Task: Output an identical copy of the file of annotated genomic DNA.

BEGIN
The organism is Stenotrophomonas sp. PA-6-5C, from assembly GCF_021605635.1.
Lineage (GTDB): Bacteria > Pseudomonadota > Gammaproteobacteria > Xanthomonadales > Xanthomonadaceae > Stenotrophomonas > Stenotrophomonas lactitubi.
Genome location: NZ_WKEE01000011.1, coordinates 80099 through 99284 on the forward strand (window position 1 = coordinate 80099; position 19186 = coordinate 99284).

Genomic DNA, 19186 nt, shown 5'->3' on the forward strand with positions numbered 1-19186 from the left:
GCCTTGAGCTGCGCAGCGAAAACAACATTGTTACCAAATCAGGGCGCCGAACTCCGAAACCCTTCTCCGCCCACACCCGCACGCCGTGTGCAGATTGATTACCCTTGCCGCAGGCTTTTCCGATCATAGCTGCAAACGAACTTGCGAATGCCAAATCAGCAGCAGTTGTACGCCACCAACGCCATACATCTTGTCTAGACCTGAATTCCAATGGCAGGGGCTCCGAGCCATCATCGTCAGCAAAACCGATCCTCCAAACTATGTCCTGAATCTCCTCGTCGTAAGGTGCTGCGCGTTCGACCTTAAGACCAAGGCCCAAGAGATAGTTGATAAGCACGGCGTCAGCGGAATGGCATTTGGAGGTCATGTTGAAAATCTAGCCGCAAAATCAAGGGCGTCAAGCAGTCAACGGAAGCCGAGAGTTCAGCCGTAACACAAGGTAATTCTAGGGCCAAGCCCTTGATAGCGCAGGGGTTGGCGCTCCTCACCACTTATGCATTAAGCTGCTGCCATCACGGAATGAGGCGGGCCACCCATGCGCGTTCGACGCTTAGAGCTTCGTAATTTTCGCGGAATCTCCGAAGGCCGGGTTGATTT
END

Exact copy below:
The organism is Stenotrophomonas sp. PA-6-5C, from assembly GCF_021605635.1.
Lineage (GTDB): Bacteria > Pseudomonadota > Gammaproteobacteria > Xanthomonadales > Xanthomonadaceae > Stenotrophomonas > Stenotrophomonas lactitubi.
Genome location: NZ_WKEE01000011.1, coordinates 80099 through 99284 on the forward strand (window position 1 = coordinate 80099; position 19186 = coordinate 99284).

Genomic DNA, 19186 nt, shown 5'->3' on the forward strand with positions numbered 1-19186 from the left:
GCCTTGAGCTGCGCAGCGAAAACAACATTGTTACCAAATCAGGGCGCCGAACTCCGAAACCCTTCTCCGCCCACACCCGCACGCCGTGTGCAGATTGATTACCCTTGCCGCAGGCTTTTCCGATCATAGCTGCAAACGAACTTGCGAATGCCAAATCAGCAGCAGTTGTACGCCACCAACGCCATACATCTTGTCTAGACCTGAATTCCAATGGCAGGGGCTCCGAGCCATCATCGTCAGCAAAACCGATCCTCCAAACTATGTCCTGAATCTCCTCGTCGTAAGGTGCTGCGCGTTCGACCTTAAGACCAAGGCCCAAGAGATAGTTGATAAGCACGGCGTCAGCGGAATGGCATTTGGAGGTCATGTTGAAAATCTAGCCGCAAAATCAAGGGCGTCAAGCAGTCAACGGAAGCCGAGAGTTCAGCCGTAACACAAGGTAATTCTAGGGCCAAGCCCTTGATAGCGCAGGGGTTGGCGCTCCTCACCACTTATGCATTAAGCTGCTGCCATCACGGAATGAGGCGGGCCACCCATGCGCGTTCGACGCTTAGAGCTTCGTAATTTTCGCGGAATCTCCGAAGGCCGGGTTGATTT